“I don’t go in with a preconceived notion of the story,” said Zemeckis. “I really want to discover that. And I really try to get the facts from her point-of-view, in words she actually said and wrote.”

The end result was a film that didn’t quite always fulfill the expectations Zemeckis had.

“I thought it was going to be a story of courage, but it was really a story about love,” said Zemeckis. “How much she loved those tigers really was a surprise to me.”

This pure love that trainers feel for their tigers is one of the main themes of the film, highlighting this bond not only in a number of past interviews that Stark gave to reporters throughout her life, but through new interviews with current animal trainers. This connection was one that Zemeckis had always heard about, but it wasn’t one she understood until she stepped in the ring herself.

“I don’t go in with a preconceived notion of the story,” said Zemeckis.

“I didn’t get it, like, what’s the difference between tiger, lion, blah blah blah?”, said Zemeckis. “But the tiger is mesmerizing. They are just gorgeous creatures. Being inches from them, you understand why the women and men who fall in love with them do so.”


The ferocity of the animals is also ever-present when you’re that close, and it’s the presence of this danger that so many audience members fall in love with, too. “[Audiences] don’t want to see [violence], but the idea that it actually could happen…” she trails off. “That’s one of the things we don’t really have anymore anyway.”


Watching the film, it’s hard not to get a sense that it’s not only telling the story of Stark, but of a culture that is ending as well. In May of 2017, Ringling Bros. and Barnum & Bailey Circus finally came to an end after a 147-year run, only a year after they ceased performances with elephants. While animal rights-focused progressives may cheer on this end, and for many, many, many good reasons, it doesn’t mean that their erasure doesn’t also mark the end of something special.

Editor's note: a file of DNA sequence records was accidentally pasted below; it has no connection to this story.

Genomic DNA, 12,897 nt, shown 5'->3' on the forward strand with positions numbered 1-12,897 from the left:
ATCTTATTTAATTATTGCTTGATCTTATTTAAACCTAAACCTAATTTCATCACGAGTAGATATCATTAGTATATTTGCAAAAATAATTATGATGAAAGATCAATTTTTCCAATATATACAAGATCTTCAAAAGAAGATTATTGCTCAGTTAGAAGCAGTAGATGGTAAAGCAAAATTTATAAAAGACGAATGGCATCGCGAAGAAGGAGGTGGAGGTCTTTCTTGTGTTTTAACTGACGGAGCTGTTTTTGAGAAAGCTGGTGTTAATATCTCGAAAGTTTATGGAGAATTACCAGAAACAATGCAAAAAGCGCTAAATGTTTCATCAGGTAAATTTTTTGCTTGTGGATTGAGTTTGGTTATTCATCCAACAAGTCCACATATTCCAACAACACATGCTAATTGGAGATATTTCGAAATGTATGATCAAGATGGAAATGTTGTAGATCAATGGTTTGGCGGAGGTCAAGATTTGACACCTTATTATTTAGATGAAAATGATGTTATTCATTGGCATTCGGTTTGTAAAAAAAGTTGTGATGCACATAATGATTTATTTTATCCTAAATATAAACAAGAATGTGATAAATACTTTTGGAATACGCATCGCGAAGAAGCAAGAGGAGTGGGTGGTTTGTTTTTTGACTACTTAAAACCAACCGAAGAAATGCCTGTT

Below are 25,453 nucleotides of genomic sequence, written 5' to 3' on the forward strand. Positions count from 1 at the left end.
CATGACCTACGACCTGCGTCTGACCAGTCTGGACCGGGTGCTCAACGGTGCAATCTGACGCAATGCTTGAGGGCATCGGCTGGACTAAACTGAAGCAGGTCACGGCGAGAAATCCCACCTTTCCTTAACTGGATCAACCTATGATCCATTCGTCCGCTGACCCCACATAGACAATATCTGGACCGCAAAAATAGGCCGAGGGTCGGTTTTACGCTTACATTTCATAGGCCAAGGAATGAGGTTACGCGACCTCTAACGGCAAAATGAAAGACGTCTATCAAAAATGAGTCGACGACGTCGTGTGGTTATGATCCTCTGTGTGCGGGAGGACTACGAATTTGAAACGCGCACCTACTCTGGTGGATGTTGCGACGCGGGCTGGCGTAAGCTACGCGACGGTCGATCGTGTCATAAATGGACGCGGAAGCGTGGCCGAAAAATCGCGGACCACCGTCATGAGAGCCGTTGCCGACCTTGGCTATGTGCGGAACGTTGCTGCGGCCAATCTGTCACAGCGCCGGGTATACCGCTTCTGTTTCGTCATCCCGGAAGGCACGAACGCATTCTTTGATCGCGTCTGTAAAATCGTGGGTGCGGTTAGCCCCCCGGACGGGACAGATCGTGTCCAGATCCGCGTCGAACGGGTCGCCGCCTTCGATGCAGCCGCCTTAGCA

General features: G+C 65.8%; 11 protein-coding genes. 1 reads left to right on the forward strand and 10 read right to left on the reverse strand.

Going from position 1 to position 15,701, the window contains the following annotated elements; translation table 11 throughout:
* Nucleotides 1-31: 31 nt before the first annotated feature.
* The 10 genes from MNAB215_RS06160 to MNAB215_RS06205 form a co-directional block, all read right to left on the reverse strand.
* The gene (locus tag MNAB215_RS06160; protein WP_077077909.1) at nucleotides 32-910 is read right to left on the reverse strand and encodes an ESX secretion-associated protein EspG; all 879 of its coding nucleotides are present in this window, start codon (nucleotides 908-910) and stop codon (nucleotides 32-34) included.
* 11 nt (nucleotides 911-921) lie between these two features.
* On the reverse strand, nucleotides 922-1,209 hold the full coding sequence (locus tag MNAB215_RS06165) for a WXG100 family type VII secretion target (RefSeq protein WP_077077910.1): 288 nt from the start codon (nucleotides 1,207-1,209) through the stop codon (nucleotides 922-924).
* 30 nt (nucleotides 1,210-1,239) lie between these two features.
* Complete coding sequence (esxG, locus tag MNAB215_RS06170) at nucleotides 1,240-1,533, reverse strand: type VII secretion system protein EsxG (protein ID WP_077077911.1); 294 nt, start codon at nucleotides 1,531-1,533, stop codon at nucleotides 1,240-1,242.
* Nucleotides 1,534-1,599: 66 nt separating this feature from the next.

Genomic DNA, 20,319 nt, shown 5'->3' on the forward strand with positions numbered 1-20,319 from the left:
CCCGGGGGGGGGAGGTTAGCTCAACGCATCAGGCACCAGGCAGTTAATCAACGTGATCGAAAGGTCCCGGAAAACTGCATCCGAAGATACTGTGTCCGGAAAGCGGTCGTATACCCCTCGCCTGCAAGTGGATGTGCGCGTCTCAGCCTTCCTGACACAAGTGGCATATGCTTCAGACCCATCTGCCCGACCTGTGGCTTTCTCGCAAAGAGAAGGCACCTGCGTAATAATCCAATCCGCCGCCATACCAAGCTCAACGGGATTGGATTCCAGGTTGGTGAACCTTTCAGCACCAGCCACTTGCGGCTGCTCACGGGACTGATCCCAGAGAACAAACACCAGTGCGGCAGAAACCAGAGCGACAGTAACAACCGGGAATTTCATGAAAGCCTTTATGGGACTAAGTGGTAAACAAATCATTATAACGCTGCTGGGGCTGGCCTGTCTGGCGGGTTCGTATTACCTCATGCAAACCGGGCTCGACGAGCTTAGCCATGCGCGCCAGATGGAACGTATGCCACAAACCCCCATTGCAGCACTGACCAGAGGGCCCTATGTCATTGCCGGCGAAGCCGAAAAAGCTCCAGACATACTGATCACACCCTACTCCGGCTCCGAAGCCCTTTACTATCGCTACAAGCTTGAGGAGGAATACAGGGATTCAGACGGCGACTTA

“We will see the end of animals in the circus, said Zemeckis. “And the people I’ve followed for this film, they really treat these animals with love. They devote their lives to these animals. I think we’re going to lose the understanding that these trainers have with their animals.”


Stark’s voice is narrated from her memoir Hold That Tiger by Oscar winner Melissa Leo.


Leslie Zemeckis will be in Beverly Hills on International Women’s Day, Thursday March 8, 2018, for a special screening of MABEL, MABEL, TIGER TRAINER moderated by Deadline’s Pete Hammond.


Our readers can RSVP for the film screening here:

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Originally Published February 17, 2018 in Malibu Arts Journal magazine. © 2018 Malibu Arts Journal.

© 2018 Topanga Journal.